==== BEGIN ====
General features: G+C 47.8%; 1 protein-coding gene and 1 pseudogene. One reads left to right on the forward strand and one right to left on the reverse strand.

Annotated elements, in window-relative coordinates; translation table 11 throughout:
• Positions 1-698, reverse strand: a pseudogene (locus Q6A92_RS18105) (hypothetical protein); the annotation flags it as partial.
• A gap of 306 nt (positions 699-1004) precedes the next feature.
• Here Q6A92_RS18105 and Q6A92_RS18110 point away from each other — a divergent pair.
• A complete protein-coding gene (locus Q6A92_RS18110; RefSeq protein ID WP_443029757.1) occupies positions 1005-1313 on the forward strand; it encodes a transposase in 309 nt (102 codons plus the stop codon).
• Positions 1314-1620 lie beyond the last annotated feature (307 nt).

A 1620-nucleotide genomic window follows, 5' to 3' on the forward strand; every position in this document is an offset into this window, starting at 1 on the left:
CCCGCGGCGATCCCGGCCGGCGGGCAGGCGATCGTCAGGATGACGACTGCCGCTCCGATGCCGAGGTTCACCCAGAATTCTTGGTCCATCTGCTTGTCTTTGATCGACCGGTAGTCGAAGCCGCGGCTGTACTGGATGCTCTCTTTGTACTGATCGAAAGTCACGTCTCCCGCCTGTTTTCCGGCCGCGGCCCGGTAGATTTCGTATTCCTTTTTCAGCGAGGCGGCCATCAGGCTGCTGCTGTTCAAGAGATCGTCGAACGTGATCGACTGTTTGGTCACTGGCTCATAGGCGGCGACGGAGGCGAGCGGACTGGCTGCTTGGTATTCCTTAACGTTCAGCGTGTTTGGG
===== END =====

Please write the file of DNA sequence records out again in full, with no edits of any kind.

General features: G+C 47.8%; 1 protein-coding gene and 1 pseudogene. One reads left to right on the forward strand and one right to left on the reverse strand.

Annotated elements, in window-relative coordinates; translation table 11 throughout:
• Positions 1-698, reverse strand: a pseudogene (locus Q6A92_RS18105) (hypothetical protein); the annotation flags it as partial.
• A gap of 306 nt (positions 699-1004) precedes the next feature.
• Here Q6A92_RS18105 and Q6A92_RS18110 point away from each other — a divergent pair.
• A complete protein-coding gene (locus Q6A92_RS18110; RefSeq protein ID WP_443029757.1) occupies positions 1005-1313 on the forward strand; it encodes a transposase in 309 nt (102 codons plus the stop codon).
• Positions 1314-1620 lie beyond the last annotated feature (307 nt).

A 1620-nucleotide genomic window follows, 5' to 3' on the forward strand; every position in this document is an offset into this window, starting at 1 on the left:
CCCGCGGCGATCCCGGCCGGCGGGCAGGCGATCGTCAGGATGACGACTGCCGCTCCGATGCCGAGGTTCACCCAGAATTCTTGGTCCATCTGCTTGTCTTTGATCGACCGGTAGTCGAAGCCGCGGCTGTACTGGATGCTCTCTTTGTACTGATCGAAAGTCACGTCTCCCGCCTGTTTTCCGGCCGCGGCCCGGTAGATTTCGTATTCCTTTTTCAGCGAGGCGGCCATCAGGCTGCTGCTGTTCAAGAGATCGTCGAACGTGATCGACTGTTTGGTCACTGGCTCATAGGCGGCGACGGAGGCGAGCGGACTGGCTGCTTGGTATTCCTTAACGTTCAGCGTGTTTGGG